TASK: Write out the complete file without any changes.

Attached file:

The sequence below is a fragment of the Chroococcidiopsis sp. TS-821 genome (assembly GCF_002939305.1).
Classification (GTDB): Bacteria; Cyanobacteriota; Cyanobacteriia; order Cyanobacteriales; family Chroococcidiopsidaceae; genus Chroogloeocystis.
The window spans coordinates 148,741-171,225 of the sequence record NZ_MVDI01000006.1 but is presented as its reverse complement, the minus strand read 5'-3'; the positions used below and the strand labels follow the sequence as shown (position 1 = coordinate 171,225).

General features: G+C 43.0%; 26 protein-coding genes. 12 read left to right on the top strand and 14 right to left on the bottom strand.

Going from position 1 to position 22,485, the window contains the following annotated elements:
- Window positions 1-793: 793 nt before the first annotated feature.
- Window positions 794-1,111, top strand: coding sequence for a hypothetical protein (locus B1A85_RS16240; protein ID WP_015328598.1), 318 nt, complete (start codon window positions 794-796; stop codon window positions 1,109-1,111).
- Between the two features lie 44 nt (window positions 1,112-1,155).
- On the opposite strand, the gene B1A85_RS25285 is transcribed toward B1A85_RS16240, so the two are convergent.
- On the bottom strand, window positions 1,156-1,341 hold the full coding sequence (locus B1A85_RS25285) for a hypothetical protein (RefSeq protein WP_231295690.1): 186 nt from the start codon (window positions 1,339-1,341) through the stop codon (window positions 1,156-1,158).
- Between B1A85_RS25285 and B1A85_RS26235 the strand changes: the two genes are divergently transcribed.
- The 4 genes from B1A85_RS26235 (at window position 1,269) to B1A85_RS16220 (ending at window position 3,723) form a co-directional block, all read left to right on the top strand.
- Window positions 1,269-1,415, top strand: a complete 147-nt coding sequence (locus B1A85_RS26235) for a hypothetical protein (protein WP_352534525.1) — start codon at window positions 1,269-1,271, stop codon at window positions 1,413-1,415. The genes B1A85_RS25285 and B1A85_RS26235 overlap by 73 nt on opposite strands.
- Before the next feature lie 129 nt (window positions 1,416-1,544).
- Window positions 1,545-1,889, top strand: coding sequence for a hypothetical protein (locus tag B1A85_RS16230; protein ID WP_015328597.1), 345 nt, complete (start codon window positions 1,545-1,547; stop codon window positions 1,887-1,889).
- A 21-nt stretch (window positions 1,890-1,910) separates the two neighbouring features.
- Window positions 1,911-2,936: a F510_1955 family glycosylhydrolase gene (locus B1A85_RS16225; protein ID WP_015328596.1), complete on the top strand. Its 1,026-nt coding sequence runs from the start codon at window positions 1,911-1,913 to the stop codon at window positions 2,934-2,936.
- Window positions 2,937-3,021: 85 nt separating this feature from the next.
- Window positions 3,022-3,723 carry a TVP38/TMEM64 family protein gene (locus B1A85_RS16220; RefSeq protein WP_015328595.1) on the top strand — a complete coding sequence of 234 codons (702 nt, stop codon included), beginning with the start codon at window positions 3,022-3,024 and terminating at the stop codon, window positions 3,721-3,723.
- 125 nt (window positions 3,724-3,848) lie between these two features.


The sequence below is a fragment of the Chroococcidiopsis sp. TS-821 genome (assembly GCF_002939305.1).
Classification (GTDB): Bacteria; Cyanobacteriota; Cyanobacteriia; order Cyanobacteriales; family Chroococcidiopsidaceae; genus Chroogloeocystis.
The window spans coordinates 148,741-171,225 of the sequence record NZ_MVDI01000006.1 but is presented as its reverse complement, the minus strand read 5'-3'; the positions used below and the strand labels follow the sequence as shown (position 1 = coordinate 171,225).

General features: G+C 43.0%; 26 protein-coding genes. 12 read left to right on the top strand and 14 right to left on the bottom strand.

Going from position 1 to position 22,485, the window contains the following annotated elements:
- Window positions 1-793: 793 nt before the first annotated feature.
- Window positions 794-1,111, top strand: coding sequence for a hypothetical protein (locus B1A85_RS16240; protein ID WP_015328598.1), 318 nt, complete (start codon window positions 794-796; stop codon window positions 1,109-1,111).
- Between the two features lie 44 nt (window positions 1,112-1,155).
- On the opposite strand, the gene B1A85_RS25285 is transcribed toward B1A85_RS16240, so the two are convergent.
- On the bottom strand, window positions 1,156-1,341 hold the full coding sequence (locus B1A85_RS25285) for a hypothetical protein (RefSeq protein WP_231295690.1): 186 nt from the start codon (window positions 1,339-1,341) through the stop codon (window positions 1,156-1,158).
- Between B1A85_RS25285 and B1A85_RS26235 the strand changes: the two genes are divergently transcribed.
- The 4 genes from B1A85_RS26235 (at window position 1,269) to B1A85_RS16220 (ending at window position 3,723) form a co-directional block, all read left to right on the top strand.
- Window positions 1,269-1,415, top strand: a complete 147-nt coding sequence (locus B1A85_RS26235) for a hypothetical protein (protein WP_352534525.1) — start codon at window positions 1,269-1,271, stop codon at window positions 1,413-1,415. The genes B1A85_RS25285 and B1A85_RS26235 overlap by 73 nt on opposite strands.
- Before the next feature lie 129 nt (window positions 1,416-1,544).
- Window positions 1,545-1,889, top strand: coding sequence for a hypothetical protein (locus tag B1A85_RS16230; protein ID WP_015328597.1), 345 nt, complete (start codon window positions 1,545-1,547; stop codon window positions 1,887-1,889).
- A 21-nt stretch (window positions 1,890-1,910) separates the two neighbouring features.
- Window positions 1,911-2,936: a F510_1955 family glycosylhydrolase gene (locus B1A85_RS16225; protein ID WP_015328596.1), complete on the top strand. Its 1,026-nt coding sequence runs from the start codon at window positions 1,911-1,913 to the stop codon at window positions 2,934-2,936.
- Window positions 2,937-3,021: 85 nt separating this feature from the next.
- Window positions 3,022-3,723 carry a TVP38/TMEM64 family protein gene (locus B1A85_RS16220; RefSeq protein WP_015328595.1) on the top strand — a complete coding sequence of 234 codons (702 nt, stop codon included), beginning with the start codon at window positions 3,022-3,024 and terminating at the stop codon, window positions 3,721-3,723.
- 125 nt (window positions 3,724-3,848) lie between these two features.